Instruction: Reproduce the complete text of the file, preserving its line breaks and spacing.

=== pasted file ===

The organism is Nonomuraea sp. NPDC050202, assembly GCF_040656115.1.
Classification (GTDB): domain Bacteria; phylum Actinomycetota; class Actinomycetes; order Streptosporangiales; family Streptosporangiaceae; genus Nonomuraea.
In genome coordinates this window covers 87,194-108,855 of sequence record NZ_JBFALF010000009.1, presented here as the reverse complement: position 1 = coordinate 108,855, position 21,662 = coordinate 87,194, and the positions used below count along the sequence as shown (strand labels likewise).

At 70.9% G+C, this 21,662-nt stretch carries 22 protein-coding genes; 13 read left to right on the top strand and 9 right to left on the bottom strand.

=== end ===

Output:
The organism is Nonomuraea sp. NPDC050202, assembly GCF_040656115.1.
Classification (GTDB): domain Bacteria; phylum Actinomycetota; class Actinomycetes; order Streptosporangiales; family Streptosporangiaceae; genus Nonomuraea.
In genome coordinates this window covers 87,194-108,855 of sequence record NZ_JBFALF010000009.1, presented here as the reverse complement: position 1 = coordinate 108,855, position 21,662 = coordinate 87,194, and the positions used below count along the sequence as shown (strand labels likewise).

At 70.9% G+C, this 21,662-nt stretch carries 22 protein-coding genes; 13 read left to right on the top strand and 9 right to left on the bottom strand.